Post-operative Epidural Analgesia After Minimally Invasive Lumbar Decompression and Fusion
Information source: University Health Network, Toronto
Information obtained from ClinicalTrials.gov on February 07, 2013
Link to the current ClinicalTrials.gov record.
Condition(s) targeted: Low Back Pain
Intervention: Bupivicaine, Hydromorphone (Drug); Saline Placebo (Drug)
Sponsored by: University Health Network, Toronto
Official(s) and/or principal investigator(s):
Stephen Choi, MD, Principal Investigator, Affiliation: Resident Physician, Deparment of Anesthesia, University of Toronto
Richard T Brull, MD, Principal Investigator, Affiliation: Department of Anesthesia, University Health Network, Toronto Western Hospital
Yoga R Rampersaud, MD, Principal Investigator, Affiliation: Deparment of Surgery, Division of Orthopedics, University Health Network, Toronto Western Hospital
Vincent WS Chan, MD, Study Director, Affiliation: Department of Anesthesia, University Health Network, Toronto Western Hospital
Paul S Tumber, MD, Study Director, Affiliation: Department of Anesthesia, University Health Network, Toronto Western Hospital
Stephen Choi, MD, Email: email@example.com
Minimally invasive (MIS) lumbar decompression and fusion is a new procedure that aims to
reduce post-operative pain, opioid consumption and related side effects, and length of
hospital stay. Current research demonstrates a modest improvement in these areas beginning
on the third post-operative day. MIS fusion, however, incurs significant cost as the average
time of the procedure is approximately one third greater (from 148 minutes to 191 on
average). Epidural analgesia has clearly demonstrated benefits for conventional open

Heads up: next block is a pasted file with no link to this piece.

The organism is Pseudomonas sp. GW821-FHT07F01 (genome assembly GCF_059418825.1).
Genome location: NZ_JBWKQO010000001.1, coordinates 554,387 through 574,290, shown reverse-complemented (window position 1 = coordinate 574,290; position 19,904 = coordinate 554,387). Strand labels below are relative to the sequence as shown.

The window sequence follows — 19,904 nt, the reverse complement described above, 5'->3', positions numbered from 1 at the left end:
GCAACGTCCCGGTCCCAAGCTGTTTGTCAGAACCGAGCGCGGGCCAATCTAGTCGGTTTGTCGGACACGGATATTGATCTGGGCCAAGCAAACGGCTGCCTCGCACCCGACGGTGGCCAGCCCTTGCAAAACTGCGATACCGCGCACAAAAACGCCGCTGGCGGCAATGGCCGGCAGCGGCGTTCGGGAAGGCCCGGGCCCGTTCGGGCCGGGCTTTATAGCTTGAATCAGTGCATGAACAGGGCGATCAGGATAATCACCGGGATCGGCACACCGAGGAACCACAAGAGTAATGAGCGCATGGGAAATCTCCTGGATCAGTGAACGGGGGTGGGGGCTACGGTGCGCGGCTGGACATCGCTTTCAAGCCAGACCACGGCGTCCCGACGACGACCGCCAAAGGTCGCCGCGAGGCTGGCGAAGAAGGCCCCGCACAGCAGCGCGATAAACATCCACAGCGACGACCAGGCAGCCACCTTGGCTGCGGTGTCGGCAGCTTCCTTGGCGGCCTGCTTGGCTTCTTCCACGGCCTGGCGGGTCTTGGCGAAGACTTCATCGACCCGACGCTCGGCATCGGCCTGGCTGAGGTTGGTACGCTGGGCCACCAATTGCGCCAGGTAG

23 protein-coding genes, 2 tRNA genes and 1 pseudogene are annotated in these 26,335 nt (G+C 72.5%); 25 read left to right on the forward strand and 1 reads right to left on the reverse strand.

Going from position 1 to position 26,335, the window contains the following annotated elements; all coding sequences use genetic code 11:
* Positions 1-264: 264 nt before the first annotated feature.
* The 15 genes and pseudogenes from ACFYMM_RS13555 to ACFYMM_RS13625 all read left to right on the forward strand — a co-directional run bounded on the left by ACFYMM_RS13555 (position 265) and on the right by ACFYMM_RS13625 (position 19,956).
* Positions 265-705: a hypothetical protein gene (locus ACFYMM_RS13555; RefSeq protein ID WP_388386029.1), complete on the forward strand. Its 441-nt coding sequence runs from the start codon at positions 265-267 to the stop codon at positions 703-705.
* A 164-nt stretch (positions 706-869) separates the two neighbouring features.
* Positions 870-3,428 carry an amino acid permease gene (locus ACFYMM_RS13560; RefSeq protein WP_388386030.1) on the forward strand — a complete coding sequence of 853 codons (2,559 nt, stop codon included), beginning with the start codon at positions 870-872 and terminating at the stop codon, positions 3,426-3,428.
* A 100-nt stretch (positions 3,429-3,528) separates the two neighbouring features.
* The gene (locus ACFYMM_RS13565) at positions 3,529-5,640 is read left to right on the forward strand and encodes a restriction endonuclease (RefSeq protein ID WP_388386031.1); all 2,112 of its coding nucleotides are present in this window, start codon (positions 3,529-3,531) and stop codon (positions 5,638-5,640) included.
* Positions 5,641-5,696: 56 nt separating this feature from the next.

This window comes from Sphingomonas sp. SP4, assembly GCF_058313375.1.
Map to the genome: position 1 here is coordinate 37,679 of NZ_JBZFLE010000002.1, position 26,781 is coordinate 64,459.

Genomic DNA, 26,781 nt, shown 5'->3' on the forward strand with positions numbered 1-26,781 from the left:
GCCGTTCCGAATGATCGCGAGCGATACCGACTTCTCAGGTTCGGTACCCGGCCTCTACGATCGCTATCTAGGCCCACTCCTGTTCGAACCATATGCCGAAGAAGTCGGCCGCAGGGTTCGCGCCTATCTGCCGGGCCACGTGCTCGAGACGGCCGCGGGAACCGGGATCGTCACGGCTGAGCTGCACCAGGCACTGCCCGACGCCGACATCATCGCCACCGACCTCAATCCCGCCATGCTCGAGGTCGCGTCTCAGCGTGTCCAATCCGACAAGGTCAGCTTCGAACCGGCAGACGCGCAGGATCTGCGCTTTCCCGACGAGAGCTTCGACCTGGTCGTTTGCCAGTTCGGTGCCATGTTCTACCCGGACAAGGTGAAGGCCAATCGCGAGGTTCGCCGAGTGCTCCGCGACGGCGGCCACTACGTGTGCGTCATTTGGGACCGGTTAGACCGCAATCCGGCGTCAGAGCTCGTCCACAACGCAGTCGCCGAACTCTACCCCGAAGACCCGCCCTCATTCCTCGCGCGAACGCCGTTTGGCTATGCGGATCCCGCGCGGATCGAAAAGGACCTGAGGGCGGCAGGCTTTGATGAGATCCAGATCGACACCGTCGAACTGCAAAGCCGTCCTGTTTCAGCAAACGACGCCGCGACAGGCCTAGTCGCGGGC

laminectomy. In order to fully maximize the benefits of an MIS technique, early
post-operative analgesia/pain must be improved. The aim of this study is to combine two
techniques to ultimately improve patient outcomes and satisfaction. This will be a
randomized trial involving 32 patients undergoing MIS decompression and fusion with half the
study group receiving active epidural and IV-PCA and the other half receiving epidural
placebo and IV-PCA.
The hypothesis is that epidural analgesia will reduce post-operative opioid consumption,
improve pain scores, and decrease time to ambulation as well as discharge from hospital
after MIS decompression and fusion.
Official title: Post-operative Epidural Analgesia After Minimally Invasive Lumbar Decompression and Fusion
Study design: Allocation: Randomized, Intervention Model: Single Group Assignment, Masking: Double Blind (Subject, Caregiver, Investigator, Outcomes Assessor), Primary Purpose: Treatment
Primary outcome: Reduction in opioid consumption in the first 48 hours post-operatively
Reduction in VRS pain scores
Reduction in total opioid consumption
Reduction in opioid related side effects
Reduction in time to discharge
Minimum age: 18 Years.
Maximum age: 80 Years.
- patients scheduled to undergo minimally invasive lumbar decompression and fusion at
the Toronto Western Hospital
- both genders
- ASA I to III
- BMI less than 35
- refuses treatment randomization
- inability to give informed consent
- language barrier
- local anesthetic allergy
- allergy to shellfish or eggs
- bleeding diathesis
- sickle cell disease or trait
- drug addiction
- psychiatric history
- severe intercurrent illness (ASA IV or V)
- patients requiring anesthesia of other surgical sites
Locations and Contacts
Stephen Choi, MD, Email: firstname.lastname@example.org
Toronto Western Hospital, University Health Network, Toronto, Ontario M5T 2S8, Canada; Recruiting
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Starting date: February 2008
Last updated: January 22, 2010